I: I am from Saharanpur and my family did not own a television, so we used to go to our neighbours house and coax them to let us watch. When I was in class nine, I saw a group of four to five boys doing a street play and wondered how they were doing drama on the street. I was very intrigued and wanted to join them. But they used to travel from place to place, so I set out in search of them. It took me two years to locate them, but once I did, I didn’t leave them. That’s how the journey started. Later, I heard about the National School of Drama and was surprised to learn that there was a school that taught one how to act. My goal from then onwards became to join this school. In 2000 after a second attempt at admission, I succeeded. I became the first person to join a drama school from Saharanpur.
I moved to Mumabi in 2006 and started my career with Pankaj Parashar as dialogue and screenplaywriter for Karamchand. Sharib and I have a lot in common, as he is also a writer.

In the film Sharib rattles off all the dialogues from Maine Pyaar Kiya. In real life any films you have memorised the dialogues of?

SH: Yes I can rattle of the dialogues of Chalti Na Naam Gadi, Padosan, Andaaz Apna Apna, Anand, Sholay etc.

Since you are bothe movie buffs, which is your all time favourite film?

SH: My all time favourite film is Anand. It’s very close to my heart. And somewhere my character Sunny is like Anand as he follows the same philosophy. Both are on the verge of death, but still entertain and make people laugh.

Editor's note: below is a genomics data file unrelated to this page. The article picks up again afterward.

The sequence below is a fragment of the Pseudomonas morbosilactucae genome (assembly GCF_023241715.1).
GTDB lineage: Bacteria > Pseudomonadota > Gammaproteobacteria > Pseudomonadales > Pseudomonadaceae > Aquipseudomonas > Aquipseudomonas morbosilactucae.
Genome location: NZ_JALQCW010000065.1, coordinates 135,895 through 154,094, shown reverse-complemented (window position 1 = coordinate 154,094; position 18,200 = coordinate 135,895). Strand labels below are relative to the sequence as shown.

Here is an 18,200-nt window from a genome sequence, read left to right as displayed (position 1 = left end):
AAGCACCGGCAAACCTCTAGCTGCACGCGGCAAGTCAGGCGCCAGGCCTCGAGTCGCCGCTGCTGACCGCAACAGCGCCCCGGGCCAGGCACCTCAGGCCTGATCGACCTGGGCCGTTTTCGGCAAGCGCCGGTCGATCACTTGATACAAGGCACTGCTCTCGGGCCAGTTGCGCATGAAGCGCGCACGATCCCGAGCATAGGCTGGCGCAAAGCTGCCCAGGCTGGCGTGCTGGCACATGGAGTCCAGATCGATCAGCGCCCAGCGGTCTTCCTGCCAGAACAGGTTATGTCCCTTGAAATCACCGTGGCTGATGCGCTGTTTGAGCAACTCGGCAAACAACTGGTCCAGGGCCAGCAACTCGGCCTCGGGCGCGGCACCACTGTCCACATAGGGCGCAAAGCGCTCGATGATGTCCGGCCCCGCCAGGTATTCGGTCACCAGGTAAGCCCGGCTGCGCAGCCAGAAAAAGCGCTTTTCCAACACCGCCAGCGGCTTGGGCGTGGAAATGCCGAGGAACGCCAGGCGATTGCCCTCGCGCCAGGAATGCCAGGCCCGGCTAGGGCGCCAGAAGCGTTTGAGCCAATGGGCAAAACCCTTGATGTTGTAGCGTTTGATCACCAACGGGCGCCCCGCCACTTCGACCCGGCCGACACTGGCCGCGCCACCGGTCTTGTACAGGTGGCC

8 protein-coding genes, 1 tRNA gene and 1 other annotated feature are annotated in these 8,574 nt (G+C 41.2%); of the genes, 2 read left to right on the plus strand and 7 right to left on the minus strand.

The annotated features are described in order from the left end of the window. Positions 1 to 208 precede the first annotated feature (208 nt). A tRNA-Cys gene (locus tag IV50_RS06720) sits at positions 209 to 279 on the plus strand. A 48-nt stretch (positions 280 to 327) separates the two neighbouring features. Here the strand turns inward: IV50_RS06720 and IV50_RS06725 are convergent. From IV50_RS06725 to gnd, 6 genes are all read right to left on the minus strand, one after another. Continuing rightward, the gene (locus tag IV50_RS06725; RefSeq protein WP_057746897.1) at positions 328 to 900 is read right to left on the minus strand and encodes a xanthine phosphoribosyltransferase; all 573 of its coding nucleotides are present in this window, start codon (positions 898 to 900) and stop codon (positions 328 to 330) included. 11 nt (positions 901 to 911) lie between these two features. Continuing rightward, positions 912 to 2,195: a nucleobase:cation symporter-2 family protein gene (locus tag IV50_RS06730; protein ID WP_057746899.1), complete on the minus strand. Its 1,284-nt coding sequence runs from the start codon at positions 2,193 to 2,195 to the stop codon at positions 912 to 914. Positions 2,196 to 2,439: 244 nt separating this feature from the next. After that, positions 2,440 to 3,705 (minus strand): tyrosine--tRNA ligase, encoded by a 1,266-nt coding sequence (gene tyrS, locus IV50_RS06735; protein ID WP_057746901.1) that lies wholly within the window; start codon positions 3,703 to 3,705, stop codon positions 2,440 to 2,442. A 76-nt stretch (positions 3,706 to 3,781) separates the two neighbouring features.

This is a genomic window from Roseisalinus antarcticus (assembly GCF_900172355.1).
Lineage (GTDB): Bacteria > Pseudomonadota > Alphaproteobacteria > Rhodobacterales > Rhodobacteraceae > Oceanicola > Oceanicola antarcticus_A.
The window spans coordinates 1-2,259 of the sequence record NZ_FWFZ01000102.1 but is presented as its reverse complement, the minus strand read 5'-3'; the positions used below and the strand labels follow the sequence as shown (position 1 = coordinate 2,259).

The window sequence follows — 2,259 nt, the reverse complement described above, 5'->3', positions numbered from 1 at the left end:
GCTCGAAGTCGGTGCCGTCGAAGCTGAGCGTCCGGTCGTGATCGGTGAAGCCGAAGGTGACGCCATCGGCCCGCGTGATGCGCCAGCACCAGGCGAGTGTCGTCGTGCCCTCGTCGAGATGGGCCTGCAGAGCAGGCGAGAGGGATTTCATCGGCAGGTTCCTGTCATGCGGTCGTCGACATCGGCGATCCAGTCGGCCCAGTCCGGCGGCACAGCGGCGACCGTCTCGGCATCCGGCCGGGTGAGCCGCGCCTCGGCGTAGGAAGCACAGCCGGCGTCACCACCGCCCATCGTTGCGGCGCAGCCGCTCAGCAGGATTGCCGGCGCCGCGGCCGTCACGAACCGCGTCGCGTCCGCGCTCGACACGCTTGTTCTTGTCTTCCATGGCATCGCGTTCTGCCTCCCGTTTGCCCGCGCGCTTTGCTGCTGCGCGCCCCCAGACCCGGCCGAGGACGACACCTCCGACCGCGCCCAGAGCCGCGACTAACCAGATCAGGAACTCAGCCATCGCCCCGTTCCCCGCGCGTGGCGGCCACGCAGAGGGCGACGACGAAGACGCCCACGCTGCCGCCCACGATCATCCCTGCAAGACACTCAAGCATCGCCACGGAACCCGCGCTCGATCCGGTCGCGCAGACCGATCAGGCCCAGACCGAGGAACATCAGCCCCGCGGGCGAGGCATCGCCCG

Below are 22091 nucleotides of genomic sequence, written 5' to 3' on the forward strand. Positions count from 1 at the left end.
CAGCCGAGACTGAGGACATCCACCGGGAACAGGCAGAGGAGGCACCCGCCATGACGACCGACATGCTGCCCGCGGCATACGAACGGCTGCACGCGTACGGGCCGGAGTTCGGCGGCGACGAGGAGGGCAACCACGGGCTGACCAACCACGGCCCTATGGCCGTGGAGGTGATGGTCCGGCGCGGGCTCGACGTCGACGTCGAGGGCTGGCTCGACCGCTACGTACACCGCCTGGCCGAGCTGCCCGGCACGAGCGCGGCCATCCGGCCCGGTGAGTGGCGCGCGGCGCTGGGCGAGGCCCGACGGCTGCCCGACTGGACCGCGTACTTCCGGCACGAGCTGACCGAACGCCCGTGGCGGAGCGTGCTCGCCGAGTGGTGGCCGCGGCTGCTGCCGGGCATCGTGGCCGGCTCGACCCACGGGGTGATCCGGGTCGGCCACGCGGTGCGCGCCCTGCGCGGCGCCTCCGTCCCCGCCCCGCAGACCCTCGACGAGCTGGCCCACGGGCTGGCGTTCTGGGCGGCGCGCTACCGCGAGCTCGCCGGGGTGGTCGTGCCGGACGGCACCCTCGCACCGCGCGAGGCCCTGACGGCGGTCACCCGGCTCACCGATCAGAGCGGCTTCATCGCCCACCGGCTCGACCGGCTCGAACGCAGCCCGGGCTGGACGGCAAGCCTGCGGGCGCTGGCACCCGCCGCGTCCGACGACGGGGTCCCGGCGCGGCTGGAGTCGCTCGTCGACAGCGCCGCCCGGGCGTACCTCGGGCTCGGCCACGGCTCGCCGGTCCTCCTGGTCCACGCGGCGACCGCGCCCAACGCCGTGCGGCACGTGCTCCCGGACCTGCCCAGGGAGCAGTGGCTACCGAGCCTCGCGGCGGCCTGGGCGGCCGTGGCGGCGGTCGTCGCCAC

I: Mine is Rang De Basanti. It’s entertaining and gives such a big message in a light-hearted manner. Somewhat similar to Filmistaan, that talks about a serious issue like Indo-Pak relations but something that can be solved with fun.

And your favourite actor?

SH: Aamir Khan saab because of the way he selects his films. Then there’s Dharmendraji, Kamal Haasan sir and many others.

I: We are on the same plane here, as Aamir Khan tops my list too. Then there are others like Irrfan, Om Puri, Shah Rukh Khan. Will Smith is the international favourite.

In Filmistaan, one of the films you screen for the Pakistani villagers is Maine Pyaar Kiya. In real life which Indian film would you like people in Pakistan to watch?

SH: There are so many, but top on the list would be Filmistaan. Otherwise, Anand, Rang De Basanti and other classics.

I: According to me Filmistaan is the best movie that has been made on the Indo-Pak relations and the people in Pakistan should watch it.

Is there anything that you don’t like about each other?

SH: Inaamulhaq talks too much and at times it become difficult to stop him. Otherwise, he is fun to be with.

I: He cracks a lot of PJs and the fact that he is constantly on his phone!

Do you recall any funny moments during the shooting of the film?

SH: Actually there were so many funny scenes to shoot that between takes nothing funny happened, but we were always cracking up with jokes and one liners, imitating Wasim Khan saab who played Inaam’s father in the film. It was a joy ride during the 20 days we shot at Bikaner.